Tuesday, September 18, 2007

Missing In Action: A Status Update

Hello good people and lovers of underappreciated music. You're prob wondering what's been going on with RFR over the last few weeks. The truth of the matter is that I've reached a very transitional phase in my life as of late and the changes occurring have slowed down my activities more than I had intended. No worries, though. In due time, I'll be back at this blog with more consistency than ever. I appreciate everyone visiting and have much more to share as soon as things slow down a little on my end. Fair enough? Contributions and requests are still welcome, so be sure to visit the link at the bottom right of this page for contact info. See you all REAL soon....promise!

Wednesday, September 12, 2007

Life - Life After Death (1974)

UK heavy prog act, Life, are another act whose history is shrouded in total mystery. This is particularly odd since their sole album was released by Polydor Records in 1974, but sadly there's nothing I can tell you about the band's accomplishments or their post-breakup activities.

Upon first hearing this fantastic album, distinct shades of Uriah Heep come bursting forth and persist throughout each of the tracks here. In fact, their influence is so prevalent here that it can sometimes be daunting to figure out Life's true creative viewpoint. Taking Heep as a starting point, the band also brings other styles into the mix that each point to some of rock's biggest names. Whether it is just certain instruments, writing styles or entire songs, bands like ELP, Santana, Argent & Kansas (minus violin) all come to mind at certain points on this record. One must acknowledge this overbearing nod to other artists when evaluating Life's writing and perfoming talents. If you can get past the derivative nature of the music, the songs themselves are all well written and dripping with hooks. This is very well done prog influenced hard rock.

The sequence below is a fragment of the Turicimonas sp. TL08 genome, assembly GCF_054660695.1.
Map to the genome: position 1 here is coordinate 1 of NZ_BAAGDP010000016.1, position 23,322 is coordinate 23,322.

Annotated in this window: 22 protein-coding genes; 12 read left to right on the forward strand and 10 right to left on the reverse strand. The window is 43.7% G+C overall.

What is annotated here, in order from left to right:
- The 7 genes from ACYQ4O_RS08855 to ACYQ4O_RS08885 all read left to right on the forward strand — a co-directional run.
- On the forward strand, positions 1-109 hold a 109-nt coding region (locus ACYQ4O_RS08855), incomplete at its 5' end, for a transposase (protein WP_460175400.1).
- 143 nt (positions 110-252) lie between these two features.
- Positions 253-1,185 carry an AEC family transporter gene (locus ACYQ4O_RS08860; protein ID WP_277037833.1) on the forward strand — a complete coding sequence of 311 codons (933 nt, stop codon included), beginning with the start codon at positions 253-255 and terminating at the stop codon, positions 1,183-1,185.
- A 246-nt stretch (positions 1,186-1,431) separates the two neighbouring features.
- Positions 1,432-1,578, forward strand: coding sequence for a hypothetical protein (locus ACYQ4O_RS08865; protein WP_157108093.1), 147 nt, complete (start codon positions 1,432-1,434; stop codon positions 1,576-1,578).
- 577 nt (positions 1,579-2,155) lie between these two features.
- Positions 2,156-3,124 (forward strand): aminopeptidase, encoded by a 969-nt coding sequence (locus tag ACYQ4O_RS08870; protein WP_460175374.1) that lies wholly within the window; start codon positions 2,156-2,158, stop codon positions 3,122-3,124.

Collectors drop good money to snag this album and surprisingly no label has opted to do a reissue. To remedy that problem, enjoy this good vinyl rip and indulge yourself in one of England's most overlooked classic acts.

Stonebolt - New Set of Changes (1980)

Here's another entry from Stonebolt, 1980's "New Set of Changes". Continuing the band's newfound AOR sound, the album could be easily considered a companion piece to "Keep It Alive" from the prior year. A vast improvement over the debut from 1978, the album is ripe with hooks and smooth melodies that persist throughout the entirety of the recording. Though the band would only have one more album left in them, "New Set of Changes" is an album that belies the band's waning musical fortunes and boldly states that they are firmly in control of their creative vision.

If anyone has a clean rip of "Juvenile American Princess", by all means contact me so we can account for the band's entire body of recorded work. In the meantime, take a listen to this sweet vinyl transfer and dig the sounds of Stonebolt.

Wednesday, September 5, 2007

Nantucket - No Direction Home (1983)

North Carolina's Nantucket came to life in 1969 and spent eight years flourishing as one of the area's hottest cover bands until Epic Records stepped in and offered the band a contract in 1977. The following year, "Nantucket" was issued and saw the band entering the billboard charts while touring alongside bands like Mother's Finest, Kiss, Styx, Boston and Journey. The following year, the band issued their sophomore album, "Your Face or Mine?" which failed to take the band any further. More touring ensued, bringing the band to a higher visibility but ultimately no one was listening. At this point, bassist Mike Uzzell took over the reigns as manager while Pee Wee Watson filled his vacant spot in the band. The band released their third album in 1980, titled "It's a Long Way to the Top", a tip of the hat to recently deceased AC/DC frontman Bon Scott. Flattered, AC/DC took the band on the road for a summer tour but sales never improved prompting Epic to drop the band in 1981.